John Gruber’s take on OS X Mountain Lion is just as much about the way it was presented to those of us in the press:
Handshakes, a few pleasantries, good hot coffee, and then, well, then I got an Apple press event for one. Keynote slides that would have looked perfect had they been projected on stage at Moscone West or the Yerba Buena Center, but instead were shown on a big iMac on a coffee table in front of us.
But this, I say, waving around at the room, this feels a little odd. I’m getting the presentation from an Apple announcement event without the event. I’ve already been told that I’ll be going home with an early developer preview release of Mountain Lion. I’ve never been at a meeting like this, and I’ve never heard of Apple seeding writers with an as-yet-unannounced major update to an operating system. Apple is not exactly known for sharing details of as-yet-unannounced products, even if only just one week in advance. Why not hold an event to announce Mountain Lion — or make the announcement on apple.com before talking to us?
That’s when Schiller tells me they’re doing some things differently now.
My first question after the presentation wrapped up was the same: why announce Mountain Lion this way instead of a big press event?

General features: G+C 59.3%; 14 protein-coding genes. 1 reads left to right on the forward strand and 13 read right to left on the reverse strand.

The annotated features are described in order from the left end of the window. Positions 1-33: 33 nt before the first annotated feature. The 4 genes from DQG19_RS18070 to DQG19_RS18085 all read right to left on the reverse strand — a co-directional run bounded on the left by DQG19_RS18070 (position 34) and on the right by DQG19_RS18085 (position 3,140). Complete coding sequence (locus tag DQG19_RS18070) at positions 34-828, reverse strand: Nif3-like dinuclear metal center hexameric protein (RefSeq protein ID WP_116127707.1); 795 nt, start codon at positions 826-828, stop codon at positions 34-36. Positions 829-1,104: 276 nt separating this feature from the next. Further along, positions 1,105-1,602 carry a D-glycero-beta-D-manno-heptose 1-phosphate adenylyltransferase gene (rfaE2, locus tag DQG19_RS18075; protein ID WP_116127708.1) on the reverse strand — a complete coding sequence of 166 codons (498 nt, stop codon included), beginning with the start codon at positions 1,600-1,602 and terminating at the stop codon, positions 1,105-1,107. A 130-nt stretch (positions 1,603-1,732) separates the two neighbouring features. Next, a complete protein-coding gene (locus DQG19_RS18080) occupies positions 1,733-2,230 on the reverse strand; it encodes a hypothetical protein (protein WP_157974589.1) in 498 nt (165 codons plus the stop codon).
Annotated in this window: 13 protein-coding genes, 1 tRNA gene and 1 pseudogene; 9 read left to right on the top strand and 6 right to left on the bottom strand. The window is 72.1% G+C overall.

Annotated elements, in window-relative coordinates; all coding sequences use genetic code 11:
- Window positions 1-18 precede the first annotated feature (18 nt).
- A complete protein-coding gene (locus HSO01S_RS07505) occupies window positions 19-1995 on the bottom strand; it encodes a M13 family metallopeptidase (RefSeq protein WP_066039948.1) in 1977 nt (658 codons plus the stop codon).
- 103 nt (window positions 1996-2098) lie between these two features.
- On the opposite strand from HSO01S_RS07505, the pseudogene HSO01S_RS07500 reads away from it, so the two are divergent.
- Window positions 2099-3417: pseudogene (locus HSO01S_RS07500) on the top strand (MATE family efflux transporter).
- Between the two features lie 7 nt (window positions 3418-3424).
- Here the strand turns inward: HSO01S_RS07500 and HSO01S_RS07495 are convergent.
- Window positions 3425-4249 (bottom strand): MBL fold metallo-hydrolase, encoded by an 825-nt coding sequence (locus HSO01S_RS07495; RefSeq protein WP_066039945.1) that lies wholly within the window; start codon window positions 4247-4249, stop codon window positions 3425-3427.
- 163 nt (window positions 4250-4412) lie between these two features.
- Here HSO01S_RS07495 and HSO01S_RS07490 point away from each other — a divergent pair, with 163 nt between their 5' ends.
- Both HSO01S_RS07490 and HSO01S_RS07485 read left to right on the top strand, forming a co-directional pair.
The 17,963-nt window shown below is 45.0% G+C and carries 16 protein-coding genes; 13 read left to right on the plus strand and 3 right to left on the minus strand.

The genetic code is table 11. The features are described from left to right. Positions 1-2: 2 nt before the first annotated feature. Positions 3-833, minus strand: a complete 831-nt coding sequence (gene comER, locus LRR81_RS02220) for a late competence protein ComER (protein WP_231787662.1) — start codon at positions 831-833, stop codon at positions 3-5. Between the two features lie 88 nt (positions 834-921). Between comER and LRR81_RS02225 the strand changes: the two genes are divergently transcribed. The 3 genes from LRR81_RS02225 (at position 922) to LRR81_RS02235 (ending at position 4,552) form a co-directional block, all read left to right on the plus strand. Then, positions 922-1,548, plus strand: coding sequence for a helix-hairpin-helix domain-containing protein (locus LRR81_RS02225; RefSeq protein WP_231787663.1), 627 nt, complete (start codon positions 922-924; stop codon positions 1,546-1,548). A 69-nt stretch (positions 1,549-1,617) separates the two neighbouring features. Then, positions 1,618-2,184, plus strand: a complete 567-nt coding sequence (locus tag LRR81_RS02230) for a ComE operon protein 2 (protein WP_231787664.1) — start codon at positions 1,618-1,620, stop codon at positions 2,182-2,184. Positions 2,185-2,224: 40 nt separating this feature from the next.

The answer I got was much more vague and more along the lines of “not sure” or “we didn’t think about it”. It also wasn’t coming from Phil Schiller.
I think Gruber is right in that Apple wants to keep their events sacred, and the only way to do that is to limit them. Had they done an event for Mountain Lion, it would have been three events back-to-back-to-back in a short amount of time (iBooks -> Mountain Lion -> iPad 3).
Given the fact that Mountain Lion, while it has some big, important changes, is more of a incremental upgrade also undoubtedly played into this. As did the knowledge that they’ll probably talk about the software again at WWDC in June (the Mountain Lion launch isn’t set until “late summer”).
With Lion, Apple essentially gave a preview of the software twice — once at the unveiling in October 2010, and then again at WWDC 2011. It seemed a bit redundant.
This time, only a few members of the press saw the first unveiling. I suspect everyone else will (with a few new additions) at WWDC.
I also think this way of doing things leads to better stories about the software. During a big keynote, all of us would have been rushing to file as quickly as possible. That leads to sloppy work largely repeating (and often mis-repeating) what was said on stage. This way, we got to use the software and to think about it for a week before actually writing about it.